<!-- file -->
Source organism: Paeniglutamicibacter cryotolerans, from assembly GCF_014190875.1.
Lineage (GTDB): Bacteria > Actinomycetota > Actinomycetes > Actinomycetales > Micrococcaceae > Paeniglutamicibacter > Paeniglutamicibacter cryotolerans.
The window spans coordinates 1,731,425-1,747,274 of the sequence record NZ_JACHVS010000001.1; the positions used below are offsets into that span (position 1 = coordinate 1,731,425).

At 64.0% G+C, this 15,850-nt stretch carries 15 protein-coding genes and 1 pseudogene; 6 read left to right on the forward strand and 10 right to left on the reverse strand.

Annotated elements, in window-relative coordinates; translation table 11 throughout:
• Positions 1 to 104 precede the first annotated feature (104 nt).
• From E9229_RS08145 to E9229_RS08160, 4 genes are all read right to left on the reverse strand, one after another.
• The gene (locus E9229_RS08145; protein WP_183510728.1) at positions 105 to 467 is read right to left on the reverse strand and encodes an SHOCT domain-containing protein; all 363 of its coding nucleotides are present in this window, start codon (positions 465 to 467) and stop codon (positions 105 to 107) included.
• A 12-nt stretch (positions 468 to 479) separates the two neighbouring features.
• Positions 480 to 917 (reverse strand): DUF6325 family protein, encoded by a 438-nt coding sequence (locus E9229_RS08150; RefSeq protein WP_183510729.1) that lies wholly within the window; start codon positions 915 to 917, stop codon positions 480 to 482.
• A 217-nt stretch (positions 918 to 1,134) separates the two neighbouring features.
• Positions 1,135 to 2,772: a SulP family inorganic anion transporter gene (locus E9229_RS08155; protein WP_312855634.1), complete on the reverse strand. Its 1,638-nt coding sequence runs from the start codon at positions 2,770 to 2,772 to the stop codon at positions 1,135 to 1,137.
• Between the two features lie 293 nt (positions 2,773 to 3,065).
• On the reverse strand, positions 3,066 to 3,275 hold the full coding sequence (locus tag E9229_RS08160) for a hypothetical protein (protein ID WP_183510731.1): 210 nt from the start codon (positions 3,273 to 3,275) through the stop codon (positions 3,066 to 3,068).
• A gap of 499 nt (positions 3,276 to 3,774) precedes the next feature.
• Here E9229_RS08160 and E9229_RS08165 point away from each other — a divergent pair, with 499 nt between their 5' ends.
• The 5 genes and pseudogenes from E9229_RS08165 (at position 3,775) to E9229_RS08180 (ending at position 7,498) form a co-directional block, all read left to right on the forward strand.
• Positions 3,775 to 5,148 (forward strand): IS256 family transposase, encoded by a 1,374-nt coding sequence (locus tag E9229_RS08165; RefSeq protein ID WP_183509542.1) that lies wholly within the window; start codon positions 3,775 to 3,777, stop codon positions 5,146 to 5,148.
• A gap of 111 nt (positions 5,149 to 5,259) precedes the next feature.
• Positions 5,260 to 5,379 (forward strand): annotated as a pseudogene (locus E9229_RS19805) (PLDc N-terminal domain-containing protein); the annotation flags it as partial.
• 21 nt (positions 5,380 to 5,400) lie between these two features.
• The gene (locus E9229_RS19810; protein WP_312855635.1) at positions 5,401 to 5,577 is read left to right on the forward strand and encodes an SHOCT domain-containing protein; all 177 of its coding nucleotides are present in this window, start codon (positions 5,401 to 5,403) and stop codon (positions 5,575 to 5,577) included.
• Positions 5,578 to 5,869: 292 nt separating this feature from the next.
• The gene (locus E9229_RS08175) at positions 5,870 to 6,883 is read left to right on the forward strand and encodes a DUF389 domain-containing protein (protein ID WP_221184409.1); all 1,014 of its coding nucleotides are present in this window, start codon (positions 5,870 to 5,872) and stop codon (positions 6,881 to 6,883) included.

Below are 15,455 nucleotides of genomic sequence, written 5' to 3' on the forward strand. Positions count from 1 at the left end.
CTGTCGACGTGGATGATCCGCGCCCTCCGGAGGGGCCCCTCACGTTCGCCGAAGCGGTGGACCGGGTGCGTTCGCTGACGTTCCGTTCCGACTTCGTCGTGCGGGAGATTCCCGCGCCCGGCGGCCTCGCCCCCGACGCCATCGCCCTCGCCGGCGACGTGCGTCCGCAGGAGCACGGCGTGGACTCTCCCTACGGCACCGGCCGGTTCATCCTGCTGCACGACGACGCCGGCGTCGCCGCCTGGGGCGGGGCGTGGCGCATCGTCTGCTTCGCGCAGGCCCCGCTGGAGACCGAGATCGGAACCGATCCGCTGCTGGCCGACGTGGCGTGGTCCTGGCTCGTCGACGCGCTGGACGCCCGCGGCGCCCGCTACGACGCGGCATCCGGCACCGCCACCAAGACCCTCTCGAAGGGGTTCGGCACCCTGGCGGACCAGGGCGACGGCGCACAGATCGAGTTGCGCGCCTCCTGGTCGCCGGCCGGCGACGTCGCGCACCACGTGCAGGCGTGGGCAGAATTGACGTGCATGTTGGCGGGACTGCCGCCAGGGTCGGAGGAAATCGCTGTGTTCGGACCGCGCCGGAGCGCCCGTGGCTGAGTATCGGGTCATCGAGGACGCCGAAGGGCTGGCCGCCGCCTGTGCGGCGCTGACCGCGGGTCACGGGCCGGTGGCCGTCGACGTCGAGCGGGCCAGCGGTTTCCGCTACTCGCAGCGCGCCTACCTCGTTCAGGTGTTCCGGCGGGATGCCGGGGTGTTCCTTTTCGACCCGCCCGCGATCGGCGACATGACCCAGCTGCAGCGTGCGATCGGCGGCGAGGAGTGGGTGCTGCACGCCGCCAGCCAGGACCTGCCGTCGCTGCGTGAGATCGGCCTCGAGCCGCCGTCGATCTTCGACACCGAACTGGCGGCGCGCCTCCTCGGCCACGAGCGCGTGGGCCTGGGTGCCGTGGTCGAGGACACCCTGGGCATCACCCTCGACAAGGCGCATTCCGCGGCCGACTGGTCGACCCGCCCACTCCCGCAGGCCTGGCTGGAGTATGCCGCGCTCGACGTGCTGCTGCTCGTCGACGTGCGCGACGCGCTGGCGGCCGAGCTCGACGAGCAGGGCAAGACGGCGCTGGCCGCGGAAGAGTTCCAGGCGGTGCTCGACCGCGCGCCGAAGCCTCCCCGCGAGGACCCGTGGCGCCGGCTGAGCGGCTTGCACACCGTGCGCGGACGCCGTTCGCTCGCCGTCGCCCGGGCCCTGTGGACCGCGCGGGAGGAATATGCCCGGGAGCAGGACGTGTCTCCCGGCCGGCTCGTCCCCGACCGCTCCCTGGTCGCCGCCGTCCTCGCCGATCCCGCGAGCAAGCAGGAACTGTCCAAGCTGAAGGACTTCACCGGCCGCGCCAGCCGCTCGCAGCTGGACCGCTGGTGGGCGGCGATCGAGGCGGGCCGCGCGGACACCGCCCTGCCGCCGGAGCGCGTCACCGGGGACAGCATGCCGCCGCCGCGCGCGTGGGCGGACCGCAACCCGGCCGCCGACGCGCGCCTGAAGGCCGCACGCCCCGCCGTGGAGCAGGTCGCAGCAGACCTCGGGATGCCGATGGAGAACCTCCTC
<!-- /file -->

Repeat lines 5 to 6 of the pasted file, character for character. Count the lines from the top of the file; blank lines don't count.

Annotated elements, in window-relative coordinates; translation table 11 throughout:
• Positions 1 to 104 precede the first annotated feature (104 nt).